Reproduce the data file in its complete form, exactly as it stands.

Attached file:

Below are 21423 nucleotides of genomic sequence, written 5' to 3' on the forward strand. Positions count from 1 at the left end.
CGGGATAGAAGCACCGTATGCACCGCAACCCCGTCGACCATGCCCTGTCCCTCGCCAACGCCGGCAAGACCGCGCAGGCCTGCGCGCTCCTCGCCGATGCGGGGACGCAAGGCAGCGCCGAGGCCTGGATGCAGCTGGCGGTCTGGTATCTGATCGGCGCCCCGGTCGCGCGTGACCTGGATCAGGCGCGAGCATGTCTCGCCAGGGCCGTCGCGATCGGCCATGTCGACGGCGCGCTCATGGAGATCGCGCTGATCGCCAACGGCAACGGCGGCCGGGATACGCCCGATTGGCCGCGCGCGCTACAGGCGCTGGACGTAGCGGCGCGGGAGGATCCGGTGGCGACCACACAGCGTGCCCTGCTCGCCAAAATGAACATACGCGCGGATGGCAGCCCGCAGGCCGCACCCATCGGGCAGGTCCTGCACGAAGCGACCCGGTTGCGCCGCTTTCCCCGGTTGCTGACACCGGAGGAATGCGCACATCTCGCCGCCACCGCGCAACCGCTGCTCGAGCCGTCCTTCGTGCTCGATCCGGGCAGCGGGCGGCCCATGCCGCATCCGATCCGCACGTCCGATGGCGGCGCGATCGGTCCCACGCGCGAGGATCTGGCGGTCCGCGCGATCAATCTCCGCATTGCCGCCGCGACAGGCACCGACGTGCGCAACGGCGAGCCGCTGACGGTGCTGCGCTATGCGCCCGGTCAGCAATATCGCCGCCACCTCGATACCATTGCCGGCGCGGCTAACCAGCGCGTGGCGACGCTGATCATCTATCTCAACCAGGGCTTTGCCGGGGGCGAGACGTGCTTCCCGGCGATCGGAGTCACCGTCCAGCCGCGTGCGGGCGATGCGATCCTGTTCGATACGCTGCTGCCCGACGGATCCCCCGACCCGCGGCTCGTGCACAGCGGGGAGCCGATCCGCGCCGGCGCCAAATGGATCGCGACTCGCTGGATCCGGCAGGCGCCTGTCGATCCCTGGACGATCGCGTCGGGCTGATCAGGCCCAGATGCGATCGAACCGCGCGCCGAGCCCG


Below are 21423 nucleotides of genomic sequence, written 5' to 3' on the forward strand. Positions count from 1 at the left end.
CGGGATAGAAGCACCGTATGCACCGCAACCCCGTCGACCATGCCCTGTCCCTCGCCAACGCCGGCAAGACCGCGCAGGCCTGCGCGCTCCTCGCCGATGCGGGGACGCAAGGCAGCGCCGAGGCCTGGATGCAGCTGGCGGTCTGGTATCTGATCGGCGCCCCGGTCGCGCGTGACCTGGATCAGGCGCGAGCATGTCTCGCCAGGGCCGTCGCGATCGGCCATGTCGACGGCGCGCTCATGGAGATCGCGCTGATCGCCAACGGCAACGGCGGCCGGGATACGCCCGATTGGCCGCGCGCGCTACAGGCGCTGGACGTAGCGGCGCGGGAGGATCCGGTGGCGACCACACAGCGTGCCCTGCTCGCCAAAATGAACATACGCGCGGATGGCAGCCCGCAGGCCGCACCCATCGGGCAGGTCCTGCACGAAGCGACCCGGTTGCGCCGCTTTCCCCGGTTGCTGACACCGGAGGAATGCGCACATCTCGCCGCCACCGCGCAACCGCTGCTCGAGCCGTCCTTCGTGCTCGATCCGGGCAGCGGGCGGCCCATGCCGCATCCGATCCGCACGTCCGATGGCGGCGCGATCGGTCCCACGCGCGAGGATCTGGCGGTCCGCGCGATCAATCTCCGCATTGCCGCCGCGACAGGCACCGACGTGCGCAACGGCGAGCCGCTGACGGTGCTGCGCTATGCGCCCGGTCAGCAATATCGCCGCCACCTCGATACCATTGCCGGCGCGGCTAACCAGCGCGTGGCGACGCTGATCATCTATCTCAACCAGGGCTTTGCCGGGGGCGAGACGTGCTTCCCGGCGATCGGAGTCACCGTCCAGCCGCGTGCGGGCGATGCGATCCTGTTCGATACGCTGCTGCCCGACGGATCCCCCGACCCGCGGCTCGTGCACAGCGGGGAGCCGATCCGCGCCGGCGCCAAATGGATCGCGACTCGCTGGATCCGGCAGGCGCCTGTCGATCCCTGGACGATCGCGTCGGGCTGATCAGGCCCAGATGCGATCGAACCGCGCGCCGAGCCCG